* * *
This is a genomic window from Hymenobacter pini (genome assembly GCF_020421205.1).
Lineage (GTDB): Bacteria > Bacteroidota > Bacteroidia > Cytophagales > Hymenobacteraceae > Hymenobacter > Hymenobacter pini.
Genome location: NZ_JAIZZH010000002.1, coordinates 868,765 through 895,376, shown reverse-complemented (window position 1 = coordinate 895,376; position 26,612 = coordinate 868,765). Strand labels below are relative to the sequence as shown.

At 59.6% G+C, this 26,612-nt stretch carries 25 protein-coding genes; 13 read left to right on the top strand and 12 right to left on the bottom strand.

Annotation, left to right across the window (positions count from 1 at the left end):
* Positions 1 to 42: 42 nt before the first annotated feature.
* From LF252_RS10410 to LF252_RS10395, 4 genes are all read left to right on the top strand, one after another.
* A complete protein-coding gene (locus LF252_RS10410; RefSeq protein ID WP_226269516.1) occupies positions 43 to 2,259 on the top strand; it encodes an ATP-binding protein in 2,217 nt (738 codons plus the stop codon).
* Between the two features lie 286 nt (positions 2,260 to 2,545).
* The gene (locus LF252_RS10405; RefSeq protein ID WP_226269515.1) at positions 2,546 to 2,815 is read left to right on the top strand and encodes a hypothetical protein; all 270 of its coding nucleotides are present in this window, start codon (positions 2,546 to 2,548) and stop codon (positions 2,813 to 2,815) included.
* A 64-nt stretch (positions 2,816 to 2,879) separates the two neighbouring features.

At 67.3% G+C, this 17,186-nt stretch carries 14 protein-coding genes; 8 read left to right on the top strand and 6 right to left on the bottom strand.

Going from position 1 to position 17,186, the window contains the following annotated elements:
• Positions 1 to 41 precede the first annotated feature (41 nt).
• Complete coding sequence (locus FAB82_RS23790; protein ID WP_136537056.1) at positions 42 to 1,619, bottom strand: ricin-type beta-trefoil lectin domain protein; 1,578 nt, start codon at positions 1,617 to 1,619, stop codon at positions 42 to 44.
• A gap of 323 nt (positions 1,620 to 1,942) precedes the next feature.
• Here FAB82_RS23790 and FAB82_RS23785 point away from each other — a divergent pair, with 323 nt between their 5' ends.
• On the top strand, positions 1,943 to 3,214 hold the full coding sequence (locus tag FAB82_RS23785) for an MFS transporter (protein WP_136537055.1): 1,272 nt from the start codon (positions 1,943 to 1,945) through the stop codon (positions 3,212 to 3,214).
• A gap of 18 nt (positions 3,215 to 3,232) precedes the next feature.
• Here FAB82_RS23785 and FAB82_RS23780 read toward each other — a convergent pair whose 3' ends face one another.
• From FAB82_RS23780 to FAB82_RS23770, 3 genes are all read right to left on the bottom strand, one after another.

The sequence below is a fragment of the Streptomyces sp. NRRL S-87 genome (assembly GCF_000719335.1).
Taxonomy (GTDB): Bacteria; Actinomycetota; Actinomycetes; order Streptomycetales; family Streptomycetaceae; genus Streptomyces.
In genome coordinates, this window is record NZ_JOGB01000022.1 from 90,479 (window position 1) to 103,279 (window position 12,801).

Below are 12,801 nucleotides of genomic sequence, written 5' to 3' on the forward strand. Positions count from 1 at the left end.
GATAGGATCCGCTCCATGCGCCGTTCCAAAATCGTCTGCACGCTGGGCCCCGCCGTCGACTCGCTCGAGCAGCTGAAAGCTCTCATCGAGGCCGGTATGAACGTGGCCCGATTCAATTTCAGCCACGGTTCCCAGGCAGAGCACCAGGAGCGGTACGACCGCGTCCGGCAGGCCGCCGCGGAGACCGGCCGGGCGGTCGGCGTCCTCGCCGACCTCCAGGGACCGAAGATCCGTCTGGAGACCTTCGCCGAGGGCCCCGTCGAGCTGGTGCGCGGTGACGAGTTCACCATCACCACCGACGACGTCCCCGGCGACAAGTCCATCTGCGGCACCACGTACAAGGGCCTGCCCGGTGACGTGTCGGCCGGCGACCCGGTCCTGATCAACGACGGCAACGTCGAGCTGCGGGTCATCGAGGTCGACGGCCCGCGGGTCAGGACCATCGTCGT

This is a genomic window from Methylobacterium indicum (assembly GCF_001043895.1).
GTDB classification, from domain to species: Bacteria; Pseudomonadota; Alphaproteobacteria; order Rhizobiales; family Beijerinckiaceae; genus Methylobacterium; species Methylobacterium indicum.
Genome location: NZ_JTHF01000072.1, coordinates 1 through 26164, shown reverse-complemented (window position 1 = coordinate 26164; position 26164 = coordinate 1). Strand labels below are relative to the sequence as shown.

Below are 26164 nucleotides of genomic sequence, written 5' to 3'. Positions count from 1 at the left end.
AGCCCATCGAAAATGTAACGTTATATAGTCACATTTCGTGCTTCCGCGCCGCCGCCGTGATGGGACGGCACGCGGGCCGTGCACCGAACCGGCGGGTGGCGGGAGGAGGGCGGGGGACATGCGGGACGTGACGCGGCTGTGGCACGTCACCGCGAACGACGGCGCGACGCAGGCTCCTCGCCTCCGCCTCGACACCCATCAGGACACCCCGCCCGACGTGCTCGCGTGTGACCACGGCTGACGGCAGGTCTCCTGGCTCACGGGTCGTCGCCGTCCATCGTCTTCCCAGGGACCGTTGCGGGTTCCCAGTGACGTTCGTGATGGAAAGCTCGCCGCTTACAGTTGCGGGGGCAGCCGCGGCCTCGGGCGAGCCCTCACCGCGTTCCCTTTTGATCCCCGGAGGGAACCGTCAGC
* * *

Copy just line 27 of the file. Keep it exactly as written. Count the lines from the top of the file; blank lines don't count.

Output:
This is a genomic window from Methylobacterium indicum (assembly GCF_001043895.1).